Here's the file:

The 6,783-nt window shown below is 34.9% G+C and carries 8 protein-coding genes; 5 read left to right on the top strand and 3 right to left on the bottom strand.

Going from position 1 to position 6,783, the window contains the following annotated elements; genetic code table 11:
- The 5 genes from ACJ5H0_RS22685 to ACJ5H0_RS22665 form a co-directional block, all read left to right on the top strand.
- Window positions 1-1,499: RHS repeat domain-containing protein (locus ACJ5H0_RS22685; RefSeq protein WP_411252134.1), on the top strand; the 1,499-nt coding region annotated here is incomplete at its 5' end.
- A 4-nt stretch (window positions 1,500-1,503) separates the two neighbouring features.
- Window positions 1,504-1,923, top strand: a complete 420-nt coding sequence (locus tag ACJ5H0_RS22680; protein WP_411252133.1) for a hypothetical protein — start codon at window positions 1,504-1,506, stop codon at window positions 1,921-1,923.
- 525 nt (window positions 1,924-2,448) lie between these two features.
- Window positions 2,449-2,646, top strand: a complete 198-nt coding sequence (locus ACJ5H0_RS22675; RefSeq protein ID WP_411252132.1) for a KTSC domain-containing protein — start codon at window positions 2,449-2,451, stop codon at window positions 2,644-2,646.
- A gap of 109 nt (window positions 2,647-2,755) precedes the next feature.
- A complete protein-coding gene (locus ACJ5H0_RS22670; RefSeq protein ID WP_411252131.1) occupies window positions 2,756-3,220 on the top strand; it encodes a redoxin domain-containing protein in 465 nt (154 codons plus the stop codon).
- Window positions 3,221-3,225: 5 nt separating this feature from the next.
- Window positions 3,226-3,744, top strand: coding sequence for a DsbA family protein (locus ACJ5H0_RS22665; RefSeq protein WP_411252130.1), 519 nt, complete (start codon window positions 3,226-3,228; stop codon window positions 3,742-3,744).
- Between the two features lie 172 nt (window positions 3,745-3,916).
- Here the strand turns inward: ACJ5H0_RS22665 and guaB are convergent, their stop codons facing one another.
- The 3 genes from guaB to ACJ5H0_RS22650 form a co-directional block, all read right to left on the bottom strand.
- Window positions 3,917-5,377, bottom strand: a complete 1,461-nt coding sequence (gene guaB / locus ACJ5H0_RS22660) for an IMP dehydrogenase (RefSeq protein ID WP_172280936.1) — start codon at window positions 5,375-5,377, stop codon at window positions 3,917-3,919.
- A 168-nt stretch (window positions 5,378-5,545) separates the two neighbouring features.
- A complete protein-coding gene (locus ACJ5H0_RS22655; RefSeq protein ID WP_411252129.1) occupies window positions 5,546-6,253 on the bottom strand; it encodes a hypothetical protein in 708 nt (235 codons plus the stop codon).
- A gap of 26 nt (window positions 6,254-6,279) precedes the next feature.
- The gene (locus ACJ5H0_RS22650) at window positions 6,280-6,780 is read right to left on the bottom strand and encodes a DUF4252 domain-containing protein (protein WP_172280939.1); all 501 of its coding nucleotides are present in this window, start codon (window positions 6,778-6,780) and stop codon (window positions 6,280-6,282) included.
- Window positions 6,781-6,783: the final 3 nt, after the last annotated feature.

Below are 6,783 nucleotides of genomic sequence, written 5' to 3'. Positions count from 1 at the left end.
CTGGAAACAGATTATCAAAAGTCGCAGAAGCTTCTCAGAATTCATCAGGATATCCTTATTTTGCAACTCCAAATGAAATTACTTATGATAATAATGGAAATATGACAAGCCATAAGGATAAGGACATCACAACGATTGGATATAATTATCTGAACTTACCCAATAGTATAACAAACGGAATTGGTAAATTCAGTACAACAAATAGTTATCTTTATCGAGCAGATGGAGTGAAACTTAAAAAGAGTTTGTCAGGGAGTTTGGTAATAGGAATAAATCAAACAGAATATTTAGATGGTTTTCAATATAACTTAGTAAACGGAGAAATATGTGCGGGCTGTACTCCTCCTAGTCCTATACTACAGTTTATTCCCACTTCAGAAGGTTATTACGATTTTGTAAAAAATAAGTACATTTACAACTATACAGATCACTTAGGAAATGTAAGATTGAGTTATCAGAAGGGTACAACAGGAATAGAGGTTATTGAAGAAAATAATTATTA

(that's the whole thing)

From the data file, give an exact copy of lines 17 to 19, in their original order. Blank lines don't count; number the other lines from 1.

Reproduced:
- A 168-nt stretch (window positions 5,378-5,545) separates the two neighbouring features.
- A complete protein-coding gene (locus ACJ5H0_RS22655; RefSeq protein ID WP_411252129.1) occupies window positions 5,546-6,253 on the bottom strand; it encodes a hypothetical protein in 708 nt (235 codons plus the stop codon).
- A gap of 26 nt (window positions 6,254-6,279) precedes the next feature.